On January 10, 2018, a bill was introduced in the Washington State Legislature that would substantially enact the Revised Uniform Unclaimed Property Act (RUUPA) finalized by the Uniform Law Commission (ULC) in late 2016. The bill, House Bill (HB) 2486, is sponsored by Representative Paul Graves at the request of the ULC and would be effective beginning January 1, 2019. The House Committee on Finance conducted a public hearing on the bill on January 16, 2018, but only the sponsor testified and the bill was held for further consideration. While similar (or identical) to RUUPA in most respects, the bill contains a number of significant deviations. Below is a brief summary of several provisions that we flagged in our initial review and the potential impact on Washington holders. Continue Reading Washington Legislature Introduces Revised Uniform Unclaimed Property Act

Yesterday the Illinois House of Representatives voted to override Governor Bruce Rauner’s veto of Senate Bill (SB) 9, the revenue bill supporting the State’s Fiscal Year (FY) 2017-2018 Budget. Just days before the vote, SB 9 was amended to include a revised version of the Illinois Unclaimed Property Bill (House Bill (HB) 2603) on which we’ve previously reported. The new law (part of Public Act 100-0022) is known as the Revised Uniform Unclaimed Property Act (RUUPA). The RUUPA becomes effective January 1, 2018. Below is a brief summary of a few of the highlights of which holders should be aware.

Gift Cards, Loyalty Cards and Game-Related Digital Content Exempt

Unlike HB 2603, the Illinois RUUPA expressly excludes “gift cards” from the definition of “property” subject to escheat. Pulling (in-part) from the Uniform Law Commission (ULC) definition, “gift card” is defined in the Illinois RUUPA as “a stored-value card: (i) issued on a prepaid basis in a specified amount; (ii) the value of which does not expire; (iii) that is not subject to a dormancy, inactivity, or service fee; (iv) that may be decreased in value only by redemption for merchandise, goods, or services upon presentation at a single merchant or an affiliated group of merchants; and (v) that, unless required by law, may not be redeemed for or converted into money or otherwise monetized by the issuer.” Continue Reading Illinois Unclaimed Property Law Substantially Revised As Part of Revenue Package Supporting Illinois Budget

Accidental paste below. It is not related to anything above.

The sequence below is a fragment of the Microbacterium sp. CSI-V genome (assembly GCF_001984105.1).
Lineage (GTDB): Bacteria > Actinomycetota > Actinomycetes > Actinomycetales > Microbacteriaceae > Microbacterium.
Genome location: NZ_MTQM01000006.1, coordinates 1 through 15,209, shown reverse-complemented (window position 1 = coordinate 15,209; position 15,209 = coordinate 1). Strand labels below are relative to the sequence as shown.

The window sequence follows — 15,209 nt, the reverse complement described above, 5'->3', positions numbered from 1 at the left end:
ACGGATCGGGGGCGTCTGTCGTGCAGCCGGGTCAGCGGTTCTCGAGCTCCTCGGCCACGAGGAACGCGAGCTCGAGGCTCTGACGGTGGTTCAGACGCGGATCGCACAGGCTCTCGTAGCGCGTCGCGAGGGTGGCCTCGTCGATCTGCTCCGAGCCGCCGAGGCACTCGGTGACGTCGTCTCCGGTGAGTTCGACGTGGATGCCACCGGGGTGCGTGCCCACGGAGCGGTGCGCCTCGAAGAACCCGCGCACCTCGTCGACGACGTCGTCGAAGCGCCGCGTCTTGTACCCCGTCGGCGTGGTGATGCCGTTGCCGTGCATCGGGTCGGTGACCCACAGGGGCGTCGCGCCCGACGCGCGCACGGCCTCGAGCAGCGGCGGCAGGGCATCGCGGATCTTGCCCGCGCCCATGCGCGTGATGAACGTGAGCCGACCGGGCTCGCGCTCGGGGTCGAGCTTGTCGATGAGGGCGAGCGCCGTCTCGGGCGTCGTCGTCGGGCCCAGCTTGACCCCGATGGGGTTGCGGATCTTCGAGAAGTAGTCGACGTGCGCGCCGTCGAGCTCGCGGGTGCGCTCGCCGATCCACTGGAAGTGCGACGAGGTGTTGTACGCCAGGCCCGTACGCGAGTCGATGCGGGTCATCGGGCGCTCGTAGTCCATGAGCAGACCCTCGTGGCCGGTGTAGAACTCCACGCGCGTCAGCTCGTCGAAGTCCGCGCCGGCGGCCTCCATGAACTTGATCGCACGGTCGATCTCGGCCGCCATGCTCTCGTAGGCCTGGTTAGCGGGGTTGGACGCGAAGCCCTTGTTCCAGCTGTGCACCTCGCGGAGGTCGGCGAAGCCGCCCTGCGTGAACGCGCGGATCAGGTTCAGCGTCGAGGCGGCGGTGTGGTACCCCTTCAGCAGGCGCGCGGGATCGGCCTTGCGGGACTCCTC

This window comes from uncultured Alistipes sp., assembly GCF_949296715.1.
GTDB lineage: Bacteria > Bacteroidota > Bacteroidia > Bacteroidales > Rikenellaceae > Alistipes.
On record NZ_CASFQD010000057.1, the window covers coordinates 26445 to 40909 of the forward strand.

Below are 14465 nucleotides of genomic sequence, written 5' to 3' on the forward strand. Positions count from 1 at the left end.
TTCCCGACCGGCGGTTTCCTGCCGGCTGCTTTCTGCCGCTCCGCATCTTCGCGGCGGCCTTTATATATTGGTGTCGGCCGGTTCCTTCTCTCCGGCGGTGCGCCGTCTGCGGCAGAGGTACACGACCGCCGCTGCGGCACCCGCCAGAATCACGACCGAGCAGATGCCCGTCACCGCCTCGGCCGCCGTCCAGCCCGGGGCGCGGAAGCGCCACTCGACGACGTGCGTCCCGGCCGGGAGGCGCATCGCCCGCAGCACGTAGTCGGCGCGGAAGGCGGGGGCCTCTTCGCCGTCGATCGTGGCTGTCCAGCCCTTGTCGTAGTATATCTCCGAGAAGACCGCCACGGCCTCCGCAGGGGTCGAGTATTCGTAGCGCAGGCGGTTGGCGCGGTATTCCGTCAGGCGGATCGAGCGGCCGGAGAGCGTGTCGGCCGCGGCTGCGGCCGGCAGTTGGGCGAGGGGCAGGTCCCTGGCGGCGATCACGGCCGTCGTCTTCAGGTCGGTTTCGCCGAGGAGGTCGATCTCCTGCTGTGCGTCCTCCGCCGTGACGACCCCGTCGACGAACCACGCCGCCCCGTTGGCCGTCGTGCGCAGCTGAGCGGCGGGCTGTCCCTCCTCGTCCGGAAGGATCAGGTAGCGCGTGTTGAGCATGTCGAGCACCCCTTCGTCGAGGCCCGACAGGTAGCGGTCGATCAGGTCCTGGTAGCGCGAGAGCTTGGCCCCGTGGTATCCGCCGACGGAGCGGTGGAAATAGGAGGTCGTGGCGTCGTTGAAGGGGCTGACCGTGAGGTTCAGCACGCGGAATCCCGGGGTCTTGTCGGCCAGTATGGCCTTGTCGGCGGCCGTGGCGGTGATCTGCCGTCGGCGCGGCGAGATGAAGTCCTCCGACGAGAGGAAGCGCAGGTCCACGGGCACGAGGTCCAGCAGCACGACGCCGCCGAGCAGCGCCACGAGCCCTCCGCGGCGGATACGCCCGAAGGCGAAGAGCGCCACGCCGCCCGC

Earlier this year, an unclaimed property rewrite bill (HB 2603) was introduced in the Illinois House that would require holders to retroactively report a number of property types currently exempt. The provision would require a retroactive period of 10 report years. Items that are currently exempt that would become reportable include gift cards and property resulting from business-to-business (B2B) transactions. Continue Reading Illinois UP Bill Would Retroactively Require Reporting of Gift Cards and B2B Transactions

On Tuesday, July 14, 2015, at their Annual Meeting the Uniform Law Commission (ULC) completed their first reading of the Revised Uniform Unclaimed Property Act (RUUPA or the Act). While over half of the sections comprising the current draft of the Act were passed over due to strict time constraints imposed by the ULC President Harriet Lansing, the RUUPA Drafting Committee (Committee) did their best to focus the time they did have on sections they felt were most in need of feedback from the ULC Commissioners (Commissioners) as a whole. The Committee even went so far as to invite discussion by allowing American Bar Association (ABA) Advisors and National Association of Unclaimed Property Administrators (NAUPA) to explain their stances on hot button issues such as the derivative rights doctrine, life insurance provisions and the inclusion of a business-to-business exemption. Despite this attempt, Commissioner feedback was sparse (to non-existent) for a majority of the reading and was often technical in nature when provided. While over 250 of the 400 Commissioners were present at the Annual Meeting, only about half of those present attended the morning session of the RUUPA reading. After a lunch break, the afternoon session of the reading was even more sparsely attended, with less than 100 Commissioners present. While the turnout and participation was not ideal, the Committee provided some guidance to the Commissioners that may be useful to interested parties going forward.


  • Committee Co-Chair Rex Blackburn made it clear that they would be considering the application of the derivative right doctrine, which generally stands for the proposition that state unclaimed property administrators cannot receive greater rights than those of the true owner, on a property-type basis (as opposed to a blanket inclusion or exclusion). Aside from the short ABA-NAUPA debate on the issue, there was no substantive discussion of the derivate rights doctrine.
  • A return to the 1981 Act’s 10-year statute of repose was discussed. Commissioner Raymond Pepe noted that the Committee reverted back to this based on the widespread abuse of statistical sampling. Several Commissioners were supportive of this change, and even encouraged the Committee to shorten this period further since the statute does not begin running until after the report was due. Nebraska Commissioner Harvey Perlman suggested that the Committee simply limit the use of abusive statistical sampling instead of establishing a statute of repose. The Committee responded that a bright-line rule is necessary here to provide certainty.